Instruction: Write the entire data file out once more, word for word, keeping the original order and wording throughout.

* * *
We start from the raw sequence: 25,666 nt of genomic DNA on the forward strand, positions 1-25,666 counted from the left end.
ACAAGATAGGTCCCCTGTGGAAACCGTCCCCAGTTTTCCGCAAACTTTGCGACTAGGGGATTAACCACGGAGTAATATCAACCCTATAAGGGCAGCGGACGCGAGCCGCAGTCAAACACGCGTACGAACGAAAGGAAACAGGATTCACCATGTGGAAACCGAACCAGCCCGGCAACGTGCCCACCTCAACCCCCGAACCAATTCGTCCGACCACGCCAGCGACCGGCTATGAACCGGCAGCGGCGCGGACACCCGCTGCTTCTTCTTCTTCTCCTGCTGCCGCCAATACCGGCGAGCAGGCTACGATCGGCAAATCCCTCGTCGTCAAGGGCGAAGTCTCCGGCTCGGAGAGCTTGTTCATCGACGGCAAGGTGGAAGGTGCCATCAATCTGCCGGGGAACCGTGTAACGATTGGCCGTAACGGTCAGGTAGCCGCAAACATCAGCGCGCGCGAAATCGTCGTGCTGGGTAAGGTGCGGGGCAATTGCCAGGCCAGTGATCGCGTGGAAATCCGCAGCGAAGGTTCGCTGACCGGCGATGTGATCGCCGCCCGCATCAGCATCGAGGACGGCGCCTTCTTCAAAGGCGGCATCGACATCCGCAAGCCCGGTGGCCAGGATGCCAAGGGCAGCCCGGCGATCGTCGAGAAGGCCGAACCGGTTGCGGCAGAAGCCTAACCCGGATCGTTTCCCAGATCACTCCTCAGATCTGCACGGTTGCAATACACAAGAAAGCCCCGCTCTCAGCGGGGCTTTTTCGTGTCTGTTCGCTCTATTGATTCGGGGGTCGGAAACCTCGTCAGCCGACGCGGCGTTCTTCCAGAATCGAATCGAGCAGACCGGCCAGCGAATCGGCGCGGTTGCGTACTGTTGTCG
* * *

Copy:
We start from the raw sequence: 25,666 nt of genomic DNA on the forward strand, positions 1-25,666 counted from the left end.
ACAAGATAGGTCCCCTGTGGAAACCGTCCCCAGTTTTCCGCAAACTTTGCGACTAGGGGATTAACCACGGAGTAATATCAACCCTATAAGGGCAGCGGACGCGAGCCGCAGTCAAACACGCGTACGAACGAAAGGAAACAGGATTCACCATGTGGAAACCGAACCAGCCCGGCAACGTGCCCACCTCAACCCCCGAACCAATTCGTCCGACCACGCCAGCGACCGGCTATGAACCGGCAGCGGCGCGGACACCCGCTGCTTCTTCTTCTTCTCCTGCTGCCGCCAATACCGGCGAGCAGGCTACGATCGGCAAATCCCTCGTCGTCAAGGGCGAAGTCTCCGGCTCGGAGAGCTTGTTCATCGACGGCAAGGTGGAAGGTGCCATCAATCTGCCGGGGAACCGTGTAACGATTGGCCGTAACGGTCAGGTAGCCGCAAACATCAGCGCGCGCGAAATCGTCGTGCTGGGTAAGGTGCGGGGCAATTGCCAGGCCAGTGATCGCGTGGAAATCCGCAGCGAAGGTTCGCTGACCGGCGATGTGATCGCCGCCCGCATCAGCATCGAGGACGGCGCCTTCTTCAAAGGCGGCATCGACATCCGCAAGCCCGGTGGCCAGGATGCCAAGGGCAGCCCGGCGATCGTCGAGAAGGCCGAACCGGTTGCGGCAGAAGCCTAACCCGGATCGTTTCCCAGATCACTCCTCAGATCTGCACGGTTGCAATACACAAGAAAGCCCCGCTCTCAGCGGGGCTTTTTCGTGTCTGTTCGCTCTATTGATTCGGGGGTCGGAAACCTCGTCAGCCGACGCGGCGTTCTTCCAGAATCGAATCGAGCAGACCGGCCAGCGAATCGGCGCGGTTGCGTACTGTTGTCG